Cancellation and Nested Parallelism

The discussion so far was simplified by assuming non-nested parallelism and skipping details of task_group_context. This topic explains both.

An Intel® Threading Building Blocks (Intel® TBB) algorithm executes by creating task objects that execute the snippets of code that you supply to the algorithm template. By default, these task objects are associated with a task_group_context created by the algorithm. Nested Intel® TBB algorithms create a tree of these task_group_context objects. Cancelling a task_group_context cancels all of its child task_group_context objects, and transitively all its descendants. Hence an algorithm and all algorithms it called can be cancelled with a single request.

Exceptions propagate upwards. Cancellation propagates downwards. The opposition interplays to cleanly stop a nested computation when an exception occurs. For example, consider the tree in the following figure. Imagine that each node represents an algorithm and its task_group_context.

Tree of task_group_context

Suppose that the algorithm in C throws an exception and no node catches the exception. Intel® TBB propagates the exception upwards, cancelling related subtrees downwards, as follows:

  1. Handle exception in C:

    1. Capture exception in C.

    2. Cancel tasks in C.

    3. Throw exception from C to B.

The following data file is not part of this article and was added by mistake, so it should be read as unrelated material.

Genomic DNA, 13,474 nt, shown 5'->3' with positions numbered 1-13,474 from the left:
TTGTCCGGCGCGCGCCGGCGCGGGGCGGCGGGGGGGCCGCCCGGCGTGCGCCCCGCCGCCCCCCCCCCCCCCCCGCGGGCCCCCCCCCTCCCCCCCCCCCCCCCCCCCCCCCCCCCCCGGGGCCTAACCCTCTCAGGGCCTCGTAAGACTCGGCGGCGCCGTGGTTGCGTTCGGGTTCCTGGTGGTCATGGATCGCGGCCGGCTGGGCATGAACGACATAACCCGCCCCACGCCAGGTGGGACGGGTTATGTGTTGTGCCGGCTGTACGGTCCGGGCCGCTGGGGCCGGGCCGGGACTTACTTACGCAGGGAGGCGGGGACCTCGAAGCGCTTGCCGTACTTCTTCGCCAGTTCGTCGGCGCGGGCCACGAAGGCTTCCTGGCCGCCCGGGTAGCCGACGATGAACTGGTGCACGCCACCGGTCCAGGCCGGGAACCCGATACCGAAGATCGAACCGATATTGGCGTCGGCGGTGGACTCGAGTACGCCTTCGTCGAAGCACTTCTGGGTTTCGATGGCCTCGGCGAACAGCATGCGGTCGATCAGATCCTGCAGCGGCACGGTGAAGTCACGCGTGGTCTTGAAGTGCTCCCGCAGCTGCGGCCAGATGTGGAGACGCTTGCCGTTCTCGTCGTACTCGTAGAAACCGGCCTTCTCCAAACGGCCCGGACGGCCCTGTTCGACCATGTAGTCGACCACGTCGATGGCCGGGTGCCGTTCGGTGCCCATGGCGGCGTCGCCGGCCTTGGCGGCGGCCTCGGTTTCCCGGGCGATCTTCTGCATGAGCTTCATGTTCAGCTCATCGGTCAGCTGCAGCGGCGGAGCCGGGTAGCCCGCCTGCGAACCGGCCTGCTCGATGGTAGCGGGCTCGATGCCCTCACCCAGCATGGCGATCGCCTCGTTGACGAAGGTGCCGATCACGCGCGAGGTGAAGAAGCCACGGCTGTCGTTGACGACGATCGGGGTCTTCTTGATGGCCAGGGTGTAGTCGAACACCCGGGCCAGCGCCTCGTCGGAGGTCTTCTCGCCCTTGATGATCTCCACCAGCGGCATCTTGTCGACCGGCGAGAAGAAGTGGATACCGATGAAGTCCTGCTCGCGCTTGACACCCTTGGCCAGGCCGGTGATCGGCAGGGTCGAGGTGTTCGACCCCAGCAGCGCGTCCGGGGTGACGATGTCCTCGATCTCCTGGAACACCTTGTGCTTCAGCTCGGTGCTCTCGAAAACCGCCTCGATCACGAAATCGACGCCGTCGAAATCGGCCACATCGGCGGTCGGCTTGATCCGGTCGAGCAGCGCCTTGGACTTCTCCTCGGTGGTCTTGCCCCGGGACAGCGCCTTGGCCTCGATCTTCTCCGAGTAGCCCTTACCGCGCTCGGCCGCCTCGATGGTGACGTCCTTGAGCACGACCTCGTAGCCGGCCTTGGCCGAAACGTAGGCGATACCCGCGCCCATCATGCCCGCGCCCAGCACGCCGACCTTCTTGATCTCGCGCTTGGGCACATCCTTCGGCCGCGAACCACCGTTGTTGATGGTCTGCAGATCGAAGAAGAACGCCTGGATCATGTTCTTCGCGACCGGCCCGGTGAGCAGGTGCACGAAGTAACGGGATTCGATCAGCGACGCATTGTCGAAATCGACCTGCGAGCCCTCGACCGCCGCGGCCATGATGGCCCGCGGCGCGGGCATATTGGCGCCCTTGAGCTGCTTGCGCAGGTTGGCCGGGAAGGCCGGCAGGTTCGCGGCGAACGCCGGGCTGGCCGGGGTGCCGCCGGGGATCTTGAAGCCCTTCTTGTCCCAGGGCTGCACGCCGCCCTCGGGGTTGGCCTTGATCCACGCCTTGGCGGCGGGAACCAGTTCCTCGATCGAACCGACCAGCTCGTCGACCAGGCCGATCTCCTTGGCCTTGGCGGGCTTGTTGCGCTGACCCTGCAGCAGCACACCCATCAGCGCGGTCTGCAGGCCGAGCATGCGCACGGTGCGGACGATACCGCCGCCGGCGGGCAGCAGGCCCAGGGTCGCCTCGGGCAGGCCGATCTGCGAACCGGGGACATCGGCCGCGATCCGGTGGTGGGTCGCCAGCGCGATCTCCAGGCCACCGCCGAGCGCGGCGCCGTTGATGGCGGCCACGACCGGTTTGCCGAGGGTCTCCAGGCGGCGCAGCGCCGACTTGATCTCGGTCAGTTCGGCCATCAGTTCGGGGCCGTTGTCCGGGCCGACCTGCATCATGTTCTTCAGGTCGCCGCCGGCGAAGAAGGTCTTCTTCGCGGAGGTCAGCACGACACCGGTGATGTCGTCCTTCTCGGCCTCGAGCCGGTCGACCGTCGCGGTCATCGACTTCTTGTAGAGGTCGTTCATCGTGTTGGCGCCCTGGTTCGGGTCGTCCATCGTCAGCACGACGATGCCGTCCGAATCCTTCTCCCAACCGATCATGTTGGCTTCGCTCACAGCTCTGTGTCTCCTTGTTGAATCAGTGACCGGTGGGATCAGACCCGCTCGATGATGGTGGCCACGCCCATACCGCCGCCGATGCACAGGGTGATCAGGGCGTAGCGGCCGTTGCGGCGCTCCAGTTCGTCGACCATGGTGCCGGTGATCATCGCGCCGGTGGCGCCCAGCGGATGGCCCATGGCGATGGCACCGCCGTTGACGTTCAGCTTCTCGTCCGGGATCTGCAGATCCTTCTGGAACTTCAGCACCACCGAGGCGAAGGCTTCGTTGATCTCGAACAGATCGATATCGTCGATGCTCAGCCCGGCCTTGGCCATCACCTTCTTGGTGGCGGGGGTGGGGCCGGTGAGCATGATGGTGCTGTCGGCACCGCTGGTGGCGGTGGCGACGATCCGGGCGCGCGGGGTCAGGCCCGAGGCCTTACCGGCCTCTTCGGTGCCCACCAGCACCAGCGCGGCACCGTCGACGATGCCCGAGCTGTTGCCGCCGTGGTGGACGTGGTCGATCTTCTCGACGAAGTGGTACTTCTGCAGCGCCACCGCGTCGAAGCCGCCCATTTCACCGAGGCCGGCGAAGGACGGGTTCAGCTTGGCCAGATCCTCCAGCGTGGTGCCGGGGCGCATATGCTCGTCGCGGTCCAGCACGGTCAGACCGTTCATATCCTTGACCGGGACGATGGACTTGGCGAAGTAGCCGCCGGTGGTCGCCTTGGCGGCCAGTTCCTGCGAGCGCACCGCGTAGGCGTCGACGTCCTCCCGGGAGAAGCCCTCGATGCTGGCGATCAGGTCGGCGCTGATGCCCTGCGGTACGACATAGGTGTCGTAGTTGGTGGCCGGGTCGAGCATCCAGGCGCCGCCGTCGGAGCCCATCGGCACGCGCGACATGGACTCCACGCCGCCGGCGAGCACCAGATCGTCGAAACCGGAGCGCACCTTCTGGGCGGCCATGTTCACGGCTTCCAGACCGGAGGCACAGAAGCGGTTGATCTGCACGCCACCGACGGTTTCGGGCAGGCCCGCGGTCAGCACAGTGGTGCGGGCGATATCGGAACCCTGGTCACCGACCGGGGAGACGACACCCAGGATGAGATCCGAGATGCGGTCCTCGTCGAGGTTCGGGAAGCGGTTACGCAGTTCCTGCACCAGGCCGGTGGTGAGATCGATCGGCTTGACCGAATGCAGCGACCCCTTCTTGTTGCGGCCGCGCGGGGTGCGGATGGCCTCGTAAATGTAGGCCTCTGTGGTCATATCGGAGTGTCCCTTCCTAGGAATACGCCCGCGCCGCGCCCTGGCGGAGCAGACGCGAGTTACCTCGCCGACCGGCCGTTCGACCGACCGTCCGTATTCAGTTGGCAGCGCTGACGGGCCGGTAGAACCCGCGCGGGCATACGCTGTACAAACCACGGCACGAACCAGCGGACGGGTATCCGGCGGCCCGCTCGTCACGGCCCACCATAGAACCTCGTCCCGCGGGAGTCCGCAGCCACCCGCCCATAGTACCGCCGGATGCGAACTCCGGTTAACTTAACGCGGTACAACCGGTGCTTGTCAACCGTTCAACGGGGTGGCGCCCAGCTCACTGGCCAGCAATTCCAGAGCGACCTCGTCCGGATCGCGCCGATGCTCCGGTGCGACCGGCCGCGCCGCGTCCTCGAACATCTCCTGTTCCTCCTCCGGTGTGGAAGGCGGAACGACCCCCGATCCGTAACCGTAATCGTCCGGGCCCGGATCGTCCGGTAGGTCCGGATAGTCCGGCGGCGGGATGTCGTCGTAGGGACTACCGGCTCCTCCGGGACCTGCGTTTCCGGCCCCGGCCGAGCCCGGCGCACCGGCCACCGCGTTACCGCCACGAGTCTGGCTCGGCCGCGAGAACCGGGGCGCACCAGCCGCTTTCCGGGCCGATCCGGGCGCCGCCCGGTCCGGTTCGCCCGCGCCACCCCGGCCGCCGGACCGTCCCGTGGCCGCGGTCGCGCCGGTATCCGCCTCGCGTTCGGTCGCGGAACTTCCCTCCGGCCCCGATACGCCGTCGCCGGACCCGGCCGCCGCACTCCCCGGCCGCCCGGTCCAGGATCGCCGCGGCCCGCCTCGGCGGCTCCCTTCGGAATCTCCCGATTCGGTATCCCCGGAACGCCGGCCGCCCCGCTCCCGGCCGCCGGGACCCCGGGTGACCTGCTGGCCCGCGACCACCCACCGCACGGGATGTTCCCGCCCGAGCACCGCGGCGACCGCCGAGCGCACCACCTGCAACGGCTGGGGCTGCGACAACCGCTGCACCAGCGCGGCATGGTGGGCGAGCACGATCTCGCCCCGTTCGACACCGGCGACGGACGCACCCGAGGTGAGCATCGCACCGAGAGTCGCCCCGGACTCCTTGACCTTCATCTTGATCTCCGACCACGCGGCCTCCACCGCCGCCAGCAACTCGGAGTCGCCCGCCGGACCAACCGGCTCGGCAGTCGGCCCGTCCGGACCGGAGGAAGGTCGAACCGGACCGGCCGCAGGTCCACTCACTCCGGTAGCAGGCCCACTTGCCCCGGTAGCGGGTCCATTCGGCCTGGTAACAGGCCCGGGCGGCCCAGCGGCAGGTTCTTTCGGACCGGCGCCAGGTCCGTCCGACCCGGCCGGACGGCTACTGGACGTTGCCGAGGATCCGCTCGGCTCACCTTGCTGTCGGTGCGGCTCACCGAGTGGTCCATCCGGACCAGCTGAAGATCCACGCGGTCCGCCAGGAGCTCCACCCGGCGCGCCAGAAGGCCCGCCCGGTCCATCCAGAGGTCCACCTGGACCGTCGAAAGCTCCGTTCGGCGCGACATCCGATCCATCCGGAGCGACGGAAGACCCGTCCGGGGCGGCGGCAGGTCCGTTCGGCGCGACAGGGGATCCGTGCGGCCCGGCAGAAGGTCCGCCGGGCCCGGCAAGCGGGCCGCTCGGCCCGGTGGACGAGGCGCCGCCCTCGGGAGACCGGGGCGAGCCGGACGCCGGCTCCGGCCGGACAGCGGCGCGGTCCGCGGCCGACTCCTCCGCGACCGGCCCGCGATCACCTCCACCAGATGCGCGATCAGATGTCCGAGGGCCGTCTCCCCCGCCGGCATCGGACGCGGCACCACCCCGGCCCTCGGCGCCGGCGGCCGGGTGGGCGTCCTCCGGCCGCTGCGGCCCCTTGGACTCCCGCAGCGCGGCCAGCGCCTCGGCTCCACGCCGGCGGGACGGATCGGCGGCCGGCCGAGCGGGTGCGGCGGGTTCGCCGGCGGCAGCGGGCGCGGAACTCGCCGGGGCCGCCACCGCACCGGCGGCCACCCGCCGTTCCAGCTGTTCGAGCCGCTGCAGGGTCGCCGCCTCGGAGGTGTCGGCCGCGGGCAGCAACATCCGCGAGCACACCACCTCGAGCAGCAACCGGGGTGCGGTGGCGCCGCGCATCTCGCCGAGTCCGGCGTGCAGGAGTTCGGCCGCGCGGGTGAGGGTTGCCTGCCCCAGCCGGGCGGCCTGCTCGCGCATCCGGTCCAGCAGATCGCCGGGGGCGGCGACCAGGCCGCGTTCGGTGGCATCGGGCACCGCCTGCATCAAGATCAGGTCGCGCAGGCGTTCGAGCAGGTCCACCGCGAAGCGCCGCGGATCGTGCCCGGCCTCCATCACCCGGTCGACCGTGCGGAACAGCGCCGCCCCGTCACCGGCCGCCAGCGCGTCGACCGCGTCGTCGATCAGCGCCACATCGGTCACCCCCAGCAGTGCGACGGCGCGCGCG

2. Handle exception in B:

    1. Capture exception in B.

    2. Cancel tasks in B and, by downwards propagation, in D.

    3. Throw an exception out of B to A.

  3. Handle exception in A:

    1. Capture exception in A.

    2. Cancel tasks in A and, by downwards propagation, in E, F, and G.

    3. Throw an exception upwards out of A.

If your code catches the exception at any level, then Intel® TBB does not propagate it any further. For example, an exception that does not escape outside the body of a parallel_for does not cause cancellation of other iterations.

To prevent downwards propagation of cancellation into an algorithm, construct an 'isolated' task_group_context on the stack and pass it to the algorithm explicitly. The bold font in the following example shows how. The example uses C++11 lambda expressions for brevity.

#include "tbb/tbb.h"
 
bool Data[1000][1000];
 
int main() {
    try {
        parallel_for( 0, 1000, 1, 
            []( int i ) {
                task_group_context root(task_group_context::isolated);
                parallel_for( 0, 1000, 1,
                   []( int  ) {
                       Data[i][j] = true;
                   },
                   root);
                throw "oops";
            });
    } catch(...) {
    }
    return 0;
}

The example performs two parallel loops: an outer loop over i and inner loop over j. The creation of the isolated task_group_context root protects the inner loop from downwards propagation of cancellation from the i loop. When the exception propagates to the outer loop, any pending outer iterations are cancelled, but not inner iterations for an outer iteration that started. Hence when the program completes, each row of Data may be different, depending upon whether its iteration i ran at all, but within a row, the elements will be homogenously false or true, not a mixture.

Removing the blue text would permit cancellation to propagate down into the inner loop. In that case, a row of Data might end up with both true and false values.

Per informazioni complete sulle ottimizzazioni del compilatore, consultare l'Avviso sull'ottimizzazione